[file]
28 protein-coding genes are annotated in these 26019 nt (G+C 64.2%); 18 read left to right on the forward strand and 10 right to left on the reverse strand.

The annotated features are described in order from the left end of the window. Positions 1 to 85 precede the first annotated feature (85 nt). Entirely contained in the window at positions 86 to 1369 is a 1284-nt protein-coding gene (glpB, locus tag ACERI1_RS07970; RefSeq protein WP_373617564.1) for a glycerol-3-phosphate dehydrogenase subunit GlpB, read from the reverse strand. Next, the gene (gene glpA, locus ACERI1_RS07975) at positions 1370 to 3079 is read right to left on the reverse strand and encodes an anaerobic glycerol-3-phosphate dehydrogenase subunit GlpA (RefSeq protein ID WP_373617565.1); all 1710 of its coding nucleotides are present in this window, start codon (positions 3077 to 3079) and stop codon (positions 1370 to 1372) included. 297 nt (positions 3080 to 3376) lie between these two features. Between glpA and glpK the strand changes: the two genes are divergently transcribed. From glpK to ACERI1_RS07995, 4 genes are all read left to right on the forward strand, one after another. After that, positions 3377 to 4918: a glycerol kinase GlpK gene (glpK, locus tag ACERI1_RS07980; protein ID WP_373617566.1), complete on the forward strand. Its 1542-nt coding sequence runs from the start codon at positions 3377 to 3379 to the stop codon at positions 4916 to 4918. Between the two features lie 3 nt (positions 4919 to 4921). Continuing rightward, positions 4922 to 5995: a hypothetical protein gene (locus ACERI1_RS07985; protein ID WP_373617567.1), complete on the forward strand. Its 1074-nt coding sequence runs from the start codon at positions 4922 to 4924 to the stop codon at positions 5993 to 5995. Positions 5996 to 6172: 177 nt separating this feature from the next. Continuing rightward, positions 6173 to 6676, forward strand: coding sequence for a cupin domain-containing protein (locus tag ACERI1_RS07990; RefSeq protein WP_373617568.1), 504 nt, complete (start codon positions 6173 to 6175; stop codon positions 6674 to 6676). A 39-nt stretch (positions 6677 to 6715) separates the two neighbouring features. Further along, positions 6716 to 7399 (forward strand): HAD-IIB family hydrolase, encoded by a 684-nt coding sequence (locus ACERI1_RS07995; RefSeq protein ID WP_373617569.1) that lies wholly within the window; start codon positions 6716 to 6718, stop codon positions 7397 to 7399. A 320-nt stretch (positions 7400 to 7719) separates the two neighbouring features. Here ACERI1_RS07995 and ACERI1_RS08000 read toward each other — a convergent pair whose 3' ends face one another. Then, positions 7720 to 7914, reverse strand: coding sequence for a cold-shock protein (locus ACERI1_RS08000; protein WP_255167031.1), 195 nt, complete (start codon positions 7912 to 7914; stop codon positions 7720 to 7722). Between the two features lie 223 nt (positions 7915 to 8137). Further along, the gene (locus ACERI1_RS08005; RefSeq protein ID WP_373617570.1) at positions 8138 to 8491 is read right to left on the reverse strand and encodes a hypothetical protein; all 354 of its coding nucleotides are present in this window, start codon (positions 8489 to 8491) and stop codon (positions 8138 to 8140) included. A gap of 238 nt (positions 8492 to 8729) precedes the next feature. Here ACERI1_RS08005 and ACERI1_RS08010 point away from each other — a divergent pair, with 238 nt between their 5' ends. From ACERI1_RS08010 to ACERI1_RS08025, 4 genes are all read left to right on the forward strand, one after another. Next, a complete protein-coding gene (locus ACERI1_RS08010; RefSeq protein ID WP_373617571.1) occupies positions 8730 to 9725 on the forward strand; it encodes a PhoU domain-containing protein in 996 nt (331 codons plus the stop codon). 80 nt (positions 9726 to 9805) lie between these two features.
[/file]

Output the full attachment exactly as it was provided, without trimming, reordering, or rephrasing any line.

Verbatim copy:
28 protein-coding genes are annotated in these 26019 nt (G+C 64.2%); 18 read left to right on the forward strand and 10 right to left on the reverse strand.

The annotated features are described in order from the left end of the window. Positions 1 to 85 precede the first annotated feature (85 nt). Entirely contained in the window at positions 86 to 1369 is a 1284-nt protein-coding gene (glpB, locus tag ACERI1_RS07970; RefSeq protein WP_373617564.1) for a glycerol-3-phosphate dehydrogenase subunit GlpB, read from the reverse strand. Next, the gene (gene glpA, locus ACERI1_RS07975) at positions 1370 to 3079 is read right to left on the reverse strand and encodes an anaerobic glycerol-3-phosphate dehydrogenase subunit GlpA (RefSeq protein ID WP_373617565.1); all 1710 of its coding nucleotides are present in this window, start codon (positions 3077 to 3079) and stop codon (positions 1370 to 1372) included. 297 nt (positions 3080 to 3376) lie between these two features. Between glpA and glpK the strand changes: the two genes are divergently transcribed. From glpK to ACERI1_RS07995, 4 genes are all read left to right on the forward strand, one after another. After that, positions 3377 to 4918: a glycerol kinase GlpK gene (glpK, locus tag ACERI1_RS07980; protein ID WP_373617566.1), complete on the forward strand. Its 1542-nt coding sequence runs from the start codon at positions 3377 to 3379 to the stop codon at positions 4916 to 4918. Between the two features lie 3 nt (positions 4919 to 4921). Continuing rightward, positions 4922 to 5995: a hypothetical protein gene (locus ACERI1_RS07985; protein ID WP_373617567.1), complete on the forward strand. Its 1074-nt coding sequence runs from the start codon at positions 4922 to 4924 to the stop codon at positions 5993 to 5995. Positions 5996 to 6172: 177 nt separating this feature from the next. Continuing rightward, positions 6173 to 6676, forward strand: coding sequence for a cupin domain-containing protein (locus tag ACERI1_RS07990; RefSeq protein WP_373617568.1), 504 nt, complete (start codon positions 6173 to 6175; stop codon positions 6674 to 6676). A 39-nt stretch (positions 6677 to 6715) separates the two neighbouring features. Further along, positions 6716 to 7399 (forward strand): HAD-IIB family hydrolase, encoded by a 684-nt coding sequence (locus ACERI1_RS07995; RefSeq protein ID WP_373617569.1) that lies wholly within the window; start codon positions 6716 to 6718, stop codon positions 7397 to 7399. A 320-nt stretch (positions 7400 to 7719) separates the two neighbouring features. Here ACERI1_RS07995 and ACERI1_RS08000 read toward each other — a convergent pair whose 3' ends face one another. Then, positions 7720 to 7914, reverse strand: coding sequence for a cold-shock protein (locus ACERI1_RS08000; protein WP_255167031.1), 195 nt, complete (start codon positions 7912 to 7914; stop codon positions 7720 to 7722). Between the two features lie 223 nt (positions 7915 to 8137). Further along, the gene (locus ACERI1_RS08005; RefSeq protein ID WP_373617570.1) at positions 8138 to 8491 is read right to left on the reverse strand and encodes a hypothetical protein; all 354 of its coding nucleotides are present in this window, start codon (positions 8489 to 8491) and stop codon (positions 8138 to 8140) included. A gap of 238 nt (positions 8492 to 8729) precedes the next feature. Here ACERI1_RS08005 and ACERI1_RS08010 point away from each other — a divergent pair, with 238 nt between their 5' ends. From ACERI1_RS08010 to ACERI1_RS08025, 4 genes are all read left to right on the forward strand, one after another. Next, a complete protein-coding gene (locus ACERI1_RS08010; RefSeq protein ID WP_373617571.1) occupies positions 8730 to 9725 on the forward strand; it encodes a PhoU domain-containing protein in 996 nt (331 codons plus the stop codon). 80 nt (positions 9726 to 9805) lie between these two features.